This limited “judgmental psychology” view of inconsistency tells only part of the story, however. Individuals do not deviate from being rational agents merely through small inconsistencies or mistakes. More than merely being inconsistent, individuals do not seem nearly as unified or “whole” as the rational agent model posits. In fact, recent research in economics, neuroscience and philosophy paints a picture of the individual which more closely resembles the troubled collective in Arrow’s problem than it does the rational individuals that compose it. And as May pointed out, individuals with multiple incomparable desires, or who are divided into several selves, may just as easily as groups suffer from Arrow’s conundrum. In fact, economists have made important strides in explaining a variety of empirical phenomena by considering the conflict, cooperation and game playing of various “selves” within an individual.29 Psychology, dating back to Plato, has considered theories of the individual as divided into many relatively independent and sometimes conflicting parts.30 A number of philosophers have investigated metaphysical and some ethical issues relating to the problem of multiple selves and internal conflict.31 The idea that many areas of the brain act in an environment of relative independence to one another in evaluating choices is an important finding of modern cognitive neuroscience.32 Internal conflict in non-human animals, leading to indecision and intransitive preferences, has been observed by biologists and animal psychologists since the 1940’s.33
Unifying several of these trends, Adi Livnat and Nicholas Pippenger have shown that this indecision in mice can be parsimonious explained as the result of a computationally optimal division of labor within the brain. 34 Furthermore, they prove that in such a computationally optimal arrangement, the internal agents (selves) can be selfish, engaged in explicit (game theoretic) conflict and only have ordinal preferences available for higher level aggregation. 35 This work not only provides strong evidence confirming the multiple selves hypothesis; it also places this hypothesis on extremely firm theoretical foundations, leading us to believe that, from an evolutionary and computational perspective, we should expect multiple, conflicting selves.
Livnat and Pippenger’s work also suggests a somewhat different interpretation of the notion of multiple selves. We need not see potentially conflicting preferences as separate agents or selves within an individual. Instead, as May originally argued, they might represent independent, distinct criteria for evaluating actions that are not commensurable with one another. For example, suppose that an individual cares about various things in life: she values her health, her relationships with others, her material well-being, etc. And suppose that she can (at least in theory), like a rational agent, rank every conceivable outcome according to how well it satisfies these desires (as I will refer to them henceforth). 36 If the individual considers several relatively independent (or independently computed) attributes there is no guarantee that these various desires can be brought into some common currency of “utility” that allows the expression of a consistent preference.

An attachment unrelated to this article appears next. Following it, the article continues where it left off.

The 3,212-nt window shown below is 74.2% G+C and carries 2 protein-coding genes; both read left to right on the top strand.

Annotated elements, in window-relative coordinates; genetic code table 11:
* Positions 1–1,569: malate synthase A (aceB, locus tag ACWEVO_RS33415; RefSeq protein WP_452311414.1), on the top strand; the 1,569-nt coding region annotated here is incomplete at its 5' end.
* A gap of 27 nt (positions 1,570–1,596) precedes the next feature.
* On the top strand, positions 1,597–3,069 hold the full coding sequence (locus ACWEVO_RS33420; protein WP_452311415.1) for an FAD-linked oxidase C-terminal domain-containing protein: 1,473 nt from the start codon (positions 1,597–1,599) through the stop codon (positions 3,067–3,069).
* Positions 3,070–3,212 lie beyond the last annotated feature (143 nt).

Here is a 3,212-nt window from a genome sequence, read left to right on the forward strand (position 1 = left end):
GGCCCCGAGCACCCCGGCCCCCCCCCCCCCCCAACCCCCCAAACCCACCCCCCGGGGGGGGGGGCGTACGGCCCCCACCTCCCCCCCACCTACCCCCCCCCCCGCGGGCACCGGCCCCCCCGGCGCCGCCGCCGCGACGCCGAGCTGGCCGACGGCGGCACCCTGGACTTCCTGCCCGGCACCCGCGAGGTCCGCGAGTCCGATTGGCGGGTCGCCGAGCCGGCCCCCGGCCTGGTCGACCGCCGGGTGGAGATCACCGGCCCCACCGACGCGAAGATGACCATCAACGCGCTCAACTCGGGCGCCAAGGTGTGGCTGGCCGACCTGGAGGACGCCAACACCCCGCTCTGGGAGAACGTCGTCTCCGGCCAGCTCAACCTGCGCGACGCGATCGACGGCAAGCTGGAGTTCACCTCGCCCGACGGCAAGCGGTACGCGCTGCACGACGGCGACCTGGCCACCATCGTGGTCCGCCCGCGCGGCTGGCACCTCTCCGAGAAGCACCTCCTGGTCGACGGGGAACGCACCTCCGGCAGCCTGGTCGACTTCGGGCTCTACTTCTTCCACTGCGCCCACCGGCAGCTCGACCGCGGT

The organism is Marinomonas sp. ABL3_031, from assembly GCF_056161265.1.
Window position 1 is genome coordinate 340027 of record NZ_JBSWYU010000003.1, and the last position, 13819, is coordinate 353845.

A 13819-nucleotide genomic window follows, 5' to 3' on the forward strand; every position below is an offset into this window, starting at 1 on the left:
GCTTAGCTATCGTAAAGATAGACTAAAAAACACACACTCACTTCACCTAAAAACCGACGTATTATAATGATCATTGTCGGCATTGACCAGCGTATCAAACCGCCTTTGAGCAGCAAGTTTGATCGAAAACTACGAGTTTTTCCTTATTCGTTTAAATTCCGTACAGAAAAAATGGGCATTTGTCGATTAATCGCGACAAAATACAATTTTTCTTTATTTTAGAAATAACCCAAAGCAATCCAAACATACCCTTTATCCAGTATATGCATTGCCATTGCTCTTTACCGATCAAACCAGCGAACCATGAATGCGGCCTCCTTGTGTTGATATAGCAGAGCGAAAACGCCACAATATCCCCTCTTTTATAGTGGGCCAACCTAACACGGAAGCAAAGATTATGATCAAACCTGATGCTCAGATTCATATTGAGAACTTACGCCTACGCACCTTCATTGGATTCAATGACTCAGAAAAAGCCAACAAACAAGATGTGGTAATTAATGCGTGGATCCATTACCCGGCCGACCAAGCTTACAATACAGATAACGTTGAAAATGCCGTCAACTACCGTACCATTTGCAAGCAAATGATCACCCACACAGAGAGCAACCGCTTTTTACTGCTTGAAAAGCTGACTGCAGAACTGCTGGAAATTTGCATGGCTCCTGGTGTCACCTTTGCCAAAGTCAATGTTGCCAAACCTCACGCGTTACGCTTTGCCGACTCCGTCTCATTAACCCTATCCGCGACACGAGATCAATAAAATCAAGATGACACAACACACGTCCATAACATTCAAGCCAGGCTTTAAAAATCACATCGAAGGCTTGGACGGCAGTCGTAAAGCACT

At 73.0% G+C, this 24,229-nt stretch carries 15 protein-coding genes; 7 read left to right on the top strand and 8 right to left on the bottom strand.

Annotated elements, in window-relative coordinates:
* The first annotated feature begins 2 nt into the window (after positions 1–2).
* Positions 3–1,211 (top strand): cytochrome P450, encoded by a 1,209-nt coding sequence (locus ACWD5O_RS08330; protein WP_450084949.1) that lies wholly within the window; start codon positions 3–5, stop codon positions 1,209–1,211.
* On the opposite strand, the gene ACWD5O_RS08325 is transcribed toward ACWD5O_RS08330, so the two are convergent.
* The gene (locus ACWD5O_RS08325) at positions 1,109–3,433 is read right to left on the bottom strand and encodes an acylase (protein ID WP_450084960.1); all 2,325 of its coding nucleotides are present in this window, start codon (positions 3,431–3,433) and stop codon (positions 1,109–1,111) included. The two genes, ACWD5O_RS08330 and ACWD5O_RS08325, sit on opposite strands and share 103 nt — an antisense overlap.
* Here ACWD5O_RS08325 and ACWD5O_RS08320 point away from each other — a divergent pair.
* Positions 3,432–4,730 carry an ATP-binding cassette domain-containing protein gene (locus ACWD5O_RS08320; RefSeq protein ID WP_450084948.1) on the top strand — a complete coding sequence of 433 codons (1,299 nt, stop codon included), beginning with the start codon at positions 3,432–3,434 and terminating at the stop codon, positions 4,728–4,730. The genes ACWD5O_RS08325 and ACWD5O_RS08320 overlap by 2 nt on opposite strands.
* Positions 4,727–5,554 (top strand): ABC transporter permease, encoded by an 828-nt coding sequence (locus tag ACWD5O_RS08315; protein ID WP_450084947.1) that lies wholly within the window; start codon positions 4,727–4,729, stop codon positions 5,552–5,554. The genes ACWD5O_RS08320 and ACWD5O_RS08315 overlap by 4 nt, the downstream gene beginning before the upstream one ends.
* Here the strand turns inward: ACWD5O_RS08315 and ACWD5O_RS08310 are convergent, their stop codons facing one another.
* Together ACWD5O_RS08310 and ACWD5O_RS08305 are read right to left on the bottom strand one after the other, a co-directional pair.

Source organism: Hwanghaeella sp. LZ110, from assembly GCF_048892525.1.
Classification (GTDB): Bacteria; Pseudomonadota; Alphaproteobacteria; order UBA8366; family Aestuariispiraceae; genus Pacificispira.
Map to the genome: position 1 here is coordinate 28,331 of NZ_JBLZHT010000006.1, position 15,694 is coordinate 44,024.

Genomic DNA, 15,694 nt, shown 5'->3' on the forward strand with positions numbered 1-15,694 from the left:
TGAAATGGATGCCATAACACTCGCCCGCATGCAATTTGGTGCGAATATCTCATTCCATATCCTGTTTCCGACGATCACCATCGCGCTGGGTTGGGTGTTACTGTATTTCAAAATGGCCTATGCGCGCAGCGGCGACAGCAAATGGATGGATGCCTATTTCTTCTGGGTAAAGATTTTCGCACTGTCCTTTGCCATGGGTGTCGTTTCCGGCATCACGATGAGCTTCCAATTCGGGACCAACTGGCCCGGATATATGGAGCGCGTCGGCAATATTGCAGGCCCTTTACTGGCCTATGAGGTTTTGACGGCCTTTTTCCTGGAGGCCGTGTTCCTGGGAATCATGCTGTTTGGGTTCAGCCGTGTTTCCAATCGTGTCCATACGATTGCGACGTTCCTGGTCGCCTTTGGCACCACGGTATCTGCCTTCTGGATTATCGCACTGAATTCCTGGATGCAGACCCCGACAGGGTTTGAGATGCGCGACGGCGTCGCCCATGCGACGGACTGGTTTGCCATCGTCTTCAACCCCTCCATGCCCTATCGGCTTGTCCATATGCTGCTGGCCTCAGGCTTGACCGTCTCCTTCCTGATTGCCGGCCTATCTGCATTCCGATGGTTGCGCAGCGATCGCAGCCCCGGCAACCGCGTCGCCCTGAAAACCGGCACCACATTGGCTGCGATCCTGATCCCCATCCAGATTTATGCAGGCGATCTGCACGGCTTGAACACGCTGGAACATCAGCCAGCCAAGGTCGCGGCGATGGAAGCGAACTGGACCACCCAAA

If we are to take this idea seriously, we must substantially alter our normative and positive expectations for individuals. Even if each of the selves that make up an individual is rational and has coherent preferences, a person attempting to make decisions may fall prey to the same problems of social choice that Arrow details in the context of group decision-making. That is, we should not expect an individual to be able to aggregate the preferences of multiple selves fundamentally better than groups are able to aggregate the preferences of the individuals that they comprise.37
It is important, however, to remember that Arrow’s theorem is not an immediate or universal result. It follows only if one requires certain axioms of choice, as discussed above. These axioms may or may not be fully compelling in the context of social choice; this has been a long topic of debate in the economic and philosophic communities.38 What matters for the current discussion is whether these axioms are qualitatively and fundamentally more applicable to a context of social than one of individual choice. In order to answer this question, we must consider each axiom listed above in turn. 39
Dictatorship in the context of individual decision-making translates into the lexical priority of one desire over others or, under the multiple selves interpretation, the dominance of one self’s preferences in all contexts over the desires of other selves. When conceptualized in this second manner, dictatorship does not initially seem unreasonable. One of the most common framings of multiple selves, emphasized in various forms by thinkers from Plato and Freud to modern behavioral economists, is the division between passions and reason. Some psychologists and economists who consider individuals divided among passion and reason not only believe that it would be best if reason could act as a dictator; many in fact advocate policies designed to facilitate this dominance. 40 While useful in some contexts, this resolution is far from satisfactory, even in this narrow view of internal division. Individuals with brain damage in “passionate” regions of the brain can be far more debilitated than those suffering legions in the most “rational” regions, suggesting that simple dominance of reason over passion is unlikely a template for a flourishing life.41 On a more casual level, I suspect most people would find a life in which reason always triumphed over passion barren and boring.